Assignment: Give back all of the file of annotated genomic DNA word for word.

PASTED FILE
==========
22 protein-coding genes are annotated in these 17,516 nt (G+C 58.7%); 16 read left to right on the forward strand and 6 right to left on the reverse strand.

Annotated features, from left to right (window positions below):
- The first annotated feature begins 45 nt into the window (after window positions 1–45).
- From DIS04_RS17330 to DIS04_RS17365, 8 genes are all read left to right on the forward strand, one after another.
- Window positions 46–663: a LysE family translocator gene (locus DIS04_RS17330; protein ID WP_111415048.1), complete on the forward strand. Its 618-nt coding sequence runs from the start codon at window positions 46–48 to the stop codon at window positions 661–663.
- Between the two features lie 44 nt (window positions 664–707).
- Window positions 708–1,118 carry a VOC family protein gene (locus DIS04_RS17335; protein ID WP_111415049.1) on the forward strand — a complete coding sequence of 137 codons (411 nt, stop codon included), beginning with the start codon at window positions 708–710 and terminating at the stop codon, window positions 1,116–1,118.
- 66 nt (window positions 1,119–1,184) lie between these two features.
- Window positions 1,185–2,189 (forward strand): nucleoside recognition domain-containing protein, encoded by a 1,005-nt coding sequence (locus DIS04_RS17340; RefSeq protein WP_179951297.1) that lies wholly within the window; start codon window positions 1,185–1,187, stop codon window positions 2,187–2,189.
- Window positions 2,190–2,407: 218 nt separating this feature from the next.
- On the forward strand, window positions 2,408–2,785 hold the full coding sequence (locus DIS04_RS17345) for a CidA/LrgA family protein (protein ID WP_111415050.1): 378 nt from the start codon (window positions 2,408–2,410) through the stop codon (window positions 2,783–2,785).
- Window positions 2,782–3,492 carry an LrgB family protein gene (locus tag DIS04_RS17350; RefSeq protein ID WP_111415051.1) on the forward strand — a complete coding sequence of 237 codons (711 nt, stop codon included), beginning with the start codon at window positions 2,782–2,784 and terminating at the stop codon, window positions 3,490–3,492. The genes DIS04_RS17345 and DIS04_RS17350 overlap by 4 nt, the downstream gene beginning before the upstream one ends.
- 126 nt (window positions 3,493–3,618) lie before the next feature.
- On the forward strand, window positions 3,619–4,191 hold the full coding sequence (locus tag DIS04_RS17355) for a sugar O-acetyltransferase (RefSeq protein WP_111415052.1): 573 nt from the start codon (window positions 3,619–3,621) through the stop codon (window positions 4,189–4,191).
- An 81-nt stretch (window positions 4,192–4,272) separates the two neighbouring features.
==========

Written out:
22 protein-coding genes are annotated in these 17,516 nt (G+C 58.7%); 16 read left to right on the forward strand and 6 right to left on the reverse strand.

Annotated features, from left to right (window positions below):
- The first annotated feature begins 45 nt into the window (after window positions 1–45).
- From DIS04_RS17330 to DIS04_RS17365, 8 genes are all read left to right on the forward strand, one after another.
- Window positions 46–663: a LysE family translocator gene (locus DIS04_RS17330; protein ID WP_111415048.1), complete on the forward strand. Its 618-nt coding sequence runs from the start codon at window positions 46–48 to the stop codon at window positions 661–663.
- Between the two features lie 44 nt (window positions 664–707).
- Window positions 708–1,118 carry a VOC family protein gene (locus DIS04_RS17335; protein ID WP_111415049.1) on the forward strand — a complete coding sequence of 137 codons (411 nt, stop codon included), beginning with the start codon at window positions 708–710 and terminating at the stop codon, window positions 1,116–1,118.
- 66 nt (window positions 1,119–1,184) lie between these two features.
- Window positions 1,185–2,189 (forward strand): nucleoside recognition domain-containing protein, encoded by a 1,005-nt coding sequence (locus DIS04_RS17340; RefSeq protein WP_179951297.1) that lies wholly within the window; start codon window positions 1,185–1,187, stop codon window positions 2,187–2,189.
- Window positions 2,190–2,407: 218 nt separating this feature from the next.
- On the forward strand, window positions 2,408–2,785 hold the full coding sequence (locus DIS04_RS17345) for a CidA/LrgA family protein (protein ID WP_111415050.1): 378 nt from the start codon (window positions 2,408–2,410) through the stop codon (window positions 2,783–2,785).
- Window positions 2,782–3,492 carry an LrgB family protein gene (locus tag DIS04_RS17350; RefSeq protein ID WP_111415051.1) on the forward strand — a complete coding sequence of 237 codons (711 nt, stop codon included), beginning with the start codon at window positions 2,782–2,784 and terminating at the stop codon, window positions 3,490–3,492. The genes DIS04_RS17345 and DIS04_RS17350 overlap by 4 nt, the downstream gene beginning before the upstream one ends.
- 126 nt (window positions 3,493–3,618) lie before the next feature.
- On the forward strand, window positions 3,619–4,191 hold the full coding sequence (locus tag DIS04_RS17355) for a sugar O-acetyltransferase (RefSeq protein WP_111415052.1): 573 nt from the start codon (window positions 3,619–3,621) through the stop codon (window positions 4,189–4,191).
- An 81-nt stretch (window positions 4,192–4,272) separates the two neighbouring features.